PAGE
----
So after several more years of experience with health information on the Web, what do we know? First, it is clear that more people are becoming regular users of the Web and that health information is a very common target of their searching. Although these health information seekers often do not use preferred searching protocols or evaluation methods, they seemingly are applying a measure of caution in using the information identified. Although the research on Web health information quality has identified inaccuracies and incompleteness, that same body of research has been criticized for its lack of methodological rigor. And in fact there is no significant documented evidence of harm arising from health information provided on the Web.

Nonetheless, efforts to identify quality Web sites continue, but are not without their problems. Third-party rating systems have been difficult to sustain and have gained only a modest acceptance among health sites. Research scrutinizing these has found that the evaluation instruments used by these rating organizations have not been validated, calling into question the legitimacy of the standard applied. Finally, we are faced with the question as to whether problems with health information on the Web are really so different from those presented in print or broadcast media and necessitate extraordinary efforts.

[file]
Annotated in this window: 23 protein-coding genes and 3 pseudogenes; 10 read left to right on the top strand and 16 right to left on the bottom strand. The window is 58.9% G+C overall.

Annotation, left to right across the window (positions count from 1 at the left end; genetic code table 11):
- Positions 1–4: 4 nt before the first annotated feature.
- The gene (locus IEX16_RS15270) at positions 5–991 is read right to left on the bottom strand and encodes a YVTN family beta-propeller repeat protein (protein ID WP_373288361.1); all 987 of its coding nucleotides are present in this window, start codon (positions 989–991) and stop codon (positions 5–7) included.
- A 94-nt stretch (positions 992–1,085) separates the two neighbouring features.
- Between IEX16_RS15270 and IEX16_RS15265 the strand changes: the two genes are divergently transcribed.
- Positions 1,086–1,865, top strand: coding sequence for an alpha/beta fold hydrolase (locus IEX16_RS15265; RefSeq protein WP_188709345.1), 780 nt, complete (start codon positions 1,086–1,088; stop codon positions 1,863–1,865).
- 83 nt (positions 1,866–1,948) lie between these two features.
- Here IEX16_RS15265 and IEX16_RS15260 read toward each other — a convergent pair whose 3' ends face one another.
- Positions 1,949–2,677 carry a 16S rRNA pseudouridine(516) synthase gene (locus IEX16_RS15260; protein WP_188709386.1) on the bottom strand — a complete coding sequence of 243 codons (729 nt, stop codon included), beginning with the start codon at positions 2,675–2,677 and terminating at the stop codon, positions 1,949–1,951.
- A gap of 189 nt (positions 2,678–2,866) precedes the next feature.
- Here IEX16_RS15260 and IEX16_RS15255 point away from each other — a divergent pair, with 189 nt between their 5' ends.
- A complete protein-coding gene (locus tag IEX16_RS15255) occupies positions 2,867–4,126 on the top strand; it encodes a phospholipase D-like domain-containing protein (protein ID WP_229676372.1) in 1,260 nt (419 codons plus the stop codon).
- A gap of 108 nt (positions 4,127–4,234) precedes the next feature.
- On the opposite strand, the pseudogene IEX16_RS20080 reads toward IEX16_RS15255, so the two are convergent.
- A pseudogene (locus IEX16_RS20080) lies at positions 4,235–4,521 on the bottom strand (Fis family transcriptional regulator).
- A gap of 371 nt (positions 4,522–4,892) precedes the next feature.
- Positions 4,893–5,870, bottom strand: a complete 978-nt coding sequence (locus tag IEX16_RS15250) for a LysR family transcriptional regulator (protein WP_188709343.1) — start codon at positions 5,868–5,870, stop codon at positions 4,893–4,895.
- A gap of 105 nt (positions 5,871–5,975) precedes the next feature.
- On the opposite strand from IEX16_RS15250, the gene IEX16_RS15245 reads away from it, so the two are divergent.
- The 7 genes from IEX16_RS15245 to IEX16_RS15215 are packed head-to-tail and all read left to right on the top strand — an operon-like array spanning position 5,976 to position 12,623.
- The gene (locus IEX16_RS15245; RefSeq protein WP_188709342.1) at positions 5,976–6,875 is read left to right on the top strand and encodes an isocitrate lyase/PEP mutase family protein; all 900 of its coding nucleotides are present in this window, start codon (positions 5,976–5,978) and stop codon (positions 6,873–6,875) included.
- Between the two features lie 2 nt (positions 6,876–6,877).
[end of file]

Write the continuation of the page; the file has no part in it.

At this moment in time, we are still experiencing tremendous growth and flux with the Internet as a medium for health information. Because of the vastness of this information landscape and the immediacy of access to it—both for creators and users--a strong argument can be made that it is different from other communication media. Its potential for influencing the decisions consumers make regarding their health make the issue of quality important to pursue.

In another four years’ time, we can imagine more efforts to identify quality sites—either by more finely developed rating systems or through the use of Web software tools—will have surfaced. In the meantime, health professionals are positioned to play an important role in educating their clients to be critical users of the information they find on the Web. These guidelines still apply:

  1. Who created the site?
    • Authority, credentials, institutional affiliation
  2. Is the purpose and intention of the site clear, including any bias or particular viewpoint?
    • Intended audience, purpose/scope, disclosure of sponsorship or underwriting, privacy statement
  3. Is the information presented accurate?